Earth science students recognized with scholarships and awards
Tim Murphy, external affairs manager (Atlantic Canada), Chevron Canada, presents Jillian Evans with the Chevron Canada Resources Scholarship in Geology and Geophysics.
By Kelly Foss
The Department of Earth Sciences handed out more than $50,000 in scholarships and awards recently. Graduate and undergraduate students took home top prizes from a number of industry associations and businesses, and from individuals, or in honour of individuals, connected to the department.
"While the money handed out covers only a small portion of the cost of a university education, it certainly is an important contribution," said Dr. Roger Mason, the interim head of the Department of Earth Sciences.
Receiving undergraduate student awards were Sheldon Barron, Katie Power, Samuel Boudreau, Jillian Evans, Mervin McDonald, Colin Brisco, Chelsea Squires, Marina Joury, Steven Porter and Melissa Mercer. Also recognized, but not present, were Mary Devine, Alex Howe, Peter Miskell, Katie Young, Mary Letourneau, Jessica Baldwin, Christopher Earle and Matthew Macmillan.
The graduate student award winners included Christopher Boyd, Hannah Mills, Anne Westhues, Ebube Azomani, Cassandra Tycholiz, Conor McInley, James Haley and Tiffany Piercey.
Also receiving recognition at the event were recent Imperial Barrel Award winners Megan McDonald, Lucy Newton, Ezgi Cinar, Kaan Eroglu and Frank Ryan.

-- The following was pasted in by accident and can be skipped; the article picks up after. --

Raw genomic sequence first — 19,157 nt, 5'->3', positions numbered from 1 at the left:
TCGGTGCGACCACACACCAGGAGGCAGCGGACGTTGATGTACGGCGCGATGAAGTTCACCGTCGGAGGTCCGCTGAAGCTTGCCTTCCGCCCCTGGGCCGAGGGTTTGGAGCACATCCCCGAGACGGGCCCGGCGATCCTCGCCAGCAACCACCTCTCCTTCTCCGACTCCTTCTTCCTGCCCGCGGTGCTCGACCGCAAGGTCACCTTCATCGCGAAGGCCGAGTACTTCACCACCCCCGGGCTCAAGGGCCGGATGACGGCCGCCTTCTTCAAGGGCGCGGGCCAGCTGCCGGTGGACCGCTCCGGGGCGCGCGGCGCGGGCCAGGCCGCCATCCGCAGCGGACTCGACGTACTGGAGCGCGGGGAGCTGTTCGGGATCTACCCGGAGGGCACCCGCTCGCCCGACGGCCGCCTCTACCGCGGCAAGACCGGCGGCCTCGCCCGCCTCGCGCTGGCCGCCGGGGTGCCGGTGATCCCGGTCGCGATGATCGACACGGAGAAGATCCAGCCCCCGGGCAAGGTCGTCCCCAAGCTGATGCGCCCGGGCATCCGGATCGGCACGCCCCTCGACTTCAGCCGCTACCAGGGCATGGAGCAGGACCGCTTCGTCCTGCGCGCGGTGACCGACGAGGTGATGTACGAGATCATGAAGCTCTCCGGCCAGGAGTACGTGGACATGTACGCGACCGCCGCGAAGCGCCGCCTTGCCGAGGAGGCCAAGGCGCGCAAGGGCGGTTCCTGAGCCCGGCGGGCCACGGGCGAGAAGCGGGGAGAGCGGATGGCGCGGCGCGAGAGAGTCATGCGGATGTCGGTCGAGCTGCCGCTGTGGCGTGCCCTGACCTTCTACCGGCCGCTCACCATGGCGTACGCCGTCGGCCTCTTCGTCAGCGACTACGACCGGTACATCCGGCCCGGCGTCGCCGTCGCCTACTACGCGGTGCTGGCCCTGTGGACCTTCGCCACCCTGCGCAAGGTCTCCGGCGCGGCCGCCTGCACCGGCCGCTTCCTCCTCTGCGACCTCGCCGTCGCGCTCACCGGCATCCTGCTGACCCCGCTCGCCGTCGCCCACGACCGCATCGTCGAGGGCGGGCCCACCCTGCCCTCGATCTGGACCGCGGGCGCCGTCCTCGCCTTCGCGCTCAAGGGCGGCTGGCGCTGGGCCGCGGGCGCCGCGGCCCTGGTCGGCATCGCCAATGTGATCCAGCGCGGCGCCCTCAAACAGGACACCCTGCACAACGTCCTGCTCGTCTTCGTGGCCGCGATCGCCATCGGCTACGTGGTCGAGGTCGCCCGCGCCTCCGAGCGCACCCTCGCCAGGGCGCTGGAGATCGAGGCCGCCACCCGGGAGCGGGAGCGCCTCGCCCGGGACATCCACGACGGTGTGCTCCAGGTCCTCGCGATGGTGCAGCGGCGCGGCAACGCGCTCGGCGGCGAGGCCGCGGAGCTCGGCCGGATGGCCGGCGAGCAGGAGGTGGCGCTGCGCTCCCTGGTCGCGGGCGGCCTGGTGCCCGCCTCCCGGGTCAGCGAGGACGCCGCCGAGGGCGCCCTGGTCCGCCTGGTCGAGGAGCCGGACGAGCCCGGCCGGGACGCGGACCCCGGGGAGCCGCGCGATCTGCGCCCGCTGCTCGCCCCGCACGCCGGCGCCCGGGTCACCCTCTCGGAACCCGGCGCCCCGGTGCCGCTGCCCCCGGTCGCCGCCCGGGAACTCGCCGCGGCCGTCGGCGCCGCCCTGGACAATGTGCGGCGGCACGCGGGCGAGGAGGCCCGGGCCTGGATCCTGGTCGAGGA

Dr. Mason also took the opportunity to note the department's strong presence in Canada.
"We are one of the largest and most diverse departments of earth science in the country and although the population of Newfoundland and Labrador is about two per cent of the population of Canada, we graduate something like 10 per cent of the earth science graduates in the country," he said.
The changing focus of other Canadian universities away from a field school training model is helping the department stand out from its competition, according to Dr. Mason.
"In the last few years the department has started to incorporate more field work back into our program," he explained. "We're doing this at a time when a lot of other universities are getting rid of the field component of geological training – which we think is a bad idea.
"Field training is expensive and that's partly why it's being cut from so many programs. By hanging on to our field schools and building up the field component of our training, I think we're going to give ourselves a competitive advantage in terms of the desirability of our students."